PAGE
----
How Group Decisions End Up Wrong-Footed
Jason Zweig Analyzes Group Think & Investment Committees.
Article Introduction (Via WSJ)
Idiots, liars and thieves have torched billions of dollars in this financial crisis. But it is a safe bet that at least as many billions were lost by smart people trying to do good, honest work on behalf of others — usually as part of a committee.
Examples are so abundant it isn’t hard to trip over them:
Compensation committees on Wall Street awarded multimillion-dollar bonuses to the very people who ended up nearly eviscerating the global financial system. The investment committees at leading universities embraced hedge funds, private equity and real estate so unquestioningly that many ended up with 75% or more of their endowment in these illiquid assets.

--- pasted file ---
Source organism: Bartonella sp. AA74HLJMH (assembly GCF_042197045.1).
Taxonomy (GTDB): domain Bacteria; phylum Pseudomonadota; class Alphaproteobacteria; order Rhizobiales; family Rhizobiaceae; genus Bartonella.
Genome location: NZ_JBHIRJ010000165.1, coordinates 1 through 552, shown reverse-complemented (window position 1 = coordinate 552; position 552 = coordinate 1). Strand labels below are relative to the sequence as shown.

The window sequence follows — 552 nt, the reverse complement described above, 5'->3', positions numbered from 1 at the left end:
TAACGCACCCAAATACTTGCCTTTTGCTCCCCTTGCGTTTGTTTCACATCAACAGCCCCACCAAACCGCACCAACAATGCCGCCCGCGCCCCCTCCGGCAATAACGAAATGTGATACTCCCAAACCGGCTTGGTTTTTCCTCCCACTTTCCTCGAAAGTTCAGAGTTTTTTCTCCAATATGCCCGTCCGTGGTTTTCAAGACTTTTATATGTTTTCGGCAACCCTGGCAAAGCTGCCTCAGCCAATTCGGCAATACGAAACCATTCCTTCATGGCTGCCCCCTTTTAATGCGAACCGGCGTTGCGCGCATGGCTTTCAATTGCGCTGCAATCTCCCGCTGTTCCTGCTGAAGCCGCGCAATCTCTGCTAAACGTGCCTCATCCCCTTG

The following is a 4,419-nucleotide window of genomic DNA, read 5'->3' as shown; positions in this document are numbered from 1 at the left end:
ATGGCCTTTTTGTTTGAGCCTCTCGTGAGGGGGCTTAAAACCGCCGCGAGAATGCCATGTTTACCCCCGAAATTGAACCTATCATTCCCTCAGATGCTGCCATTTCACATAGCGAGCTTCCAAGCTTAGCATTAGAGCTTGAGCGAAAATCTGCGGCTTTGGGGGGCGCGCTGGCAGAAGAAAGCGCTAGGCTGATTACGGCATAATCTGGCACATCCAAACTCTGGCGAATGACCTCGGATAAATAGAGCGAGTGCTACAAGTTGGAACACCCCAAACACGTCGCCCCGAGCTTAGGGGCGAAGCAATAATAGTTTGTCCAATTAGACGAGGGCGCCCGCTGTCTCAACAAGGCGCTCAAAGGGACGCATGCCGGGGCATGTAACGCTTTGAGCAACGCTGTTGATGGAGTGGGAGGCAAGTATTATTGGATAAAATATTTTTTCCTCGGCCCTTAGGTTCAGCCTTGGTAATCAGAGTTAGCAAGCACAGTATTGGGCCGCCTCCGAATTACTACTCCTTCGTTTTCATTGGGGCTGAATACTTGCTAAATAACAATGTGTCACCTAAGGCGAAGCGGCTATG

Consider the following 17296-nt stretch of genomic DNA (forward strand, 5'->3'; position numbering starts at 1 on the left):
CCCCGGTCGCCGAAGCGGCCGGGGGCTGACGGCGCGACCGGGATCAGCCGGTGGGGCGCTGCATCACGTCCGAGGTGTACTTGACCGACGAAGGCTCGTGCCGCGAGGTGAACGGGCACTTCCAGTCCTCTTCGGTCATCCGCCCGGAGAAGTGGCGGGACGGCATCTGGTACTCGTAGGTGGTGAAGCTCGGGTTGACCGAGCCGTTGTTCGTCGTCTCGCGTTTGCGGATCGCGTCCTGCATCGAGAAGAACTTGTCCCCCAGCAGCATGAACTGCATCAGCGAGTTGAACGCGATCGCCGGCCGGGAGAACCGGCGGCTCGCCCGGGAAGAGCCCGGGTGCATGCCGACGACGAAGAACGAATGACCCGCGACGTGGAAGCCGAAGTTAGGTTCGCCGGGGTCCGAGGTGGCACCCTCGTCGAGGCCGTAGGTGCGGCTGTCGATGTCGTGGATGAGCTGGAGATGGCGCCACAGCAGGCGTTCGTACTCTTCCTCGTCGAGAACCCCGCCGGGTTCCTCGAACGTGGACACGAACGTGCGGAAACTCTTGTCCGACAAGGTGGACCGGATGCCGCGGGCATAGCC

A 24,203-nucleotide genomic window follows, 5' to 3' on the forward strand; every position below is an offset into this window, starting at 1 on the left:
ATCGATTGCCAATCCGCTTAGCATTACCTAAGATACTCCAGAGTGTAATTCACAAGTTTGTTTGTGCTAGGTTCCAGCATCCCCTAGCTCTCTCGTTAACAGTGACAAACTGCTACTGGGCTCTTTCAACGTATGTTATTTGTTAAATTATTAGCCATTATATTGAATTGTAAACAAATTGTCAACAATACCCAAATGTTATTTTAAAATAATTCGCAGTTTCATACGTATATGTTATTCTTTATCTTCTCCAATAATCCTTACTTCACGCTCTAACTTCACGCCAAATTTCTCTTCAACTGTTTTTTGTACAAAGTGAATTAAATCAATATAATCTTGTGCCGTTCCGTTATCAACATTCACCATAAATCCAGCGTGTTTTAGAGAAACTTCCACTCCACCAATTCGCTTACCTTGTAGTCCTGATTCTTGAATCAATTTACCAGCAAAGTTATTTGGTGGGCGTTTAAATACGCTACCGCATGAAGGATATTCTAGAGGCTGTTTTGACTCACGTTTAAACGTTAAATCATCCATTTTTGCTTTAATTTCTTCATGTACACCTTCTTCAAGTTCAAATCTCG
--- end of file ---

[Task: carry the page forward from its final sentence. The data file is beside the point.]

Investment committees at charities fell as badly under Bernard Madoff’s spell as lone investors did, often losing millions of dollars at a pop. Boards of directors at mutual funds looked the other way as managers loaded up on toxic mortgage securities.
How To Avoid Group Think (Notes From Article Via WSJ)
1. Measure What Makes Success
2. Neuter The Numbers
3. Reframe Questions
4. Use The 5 Whys
5. Define The Default Position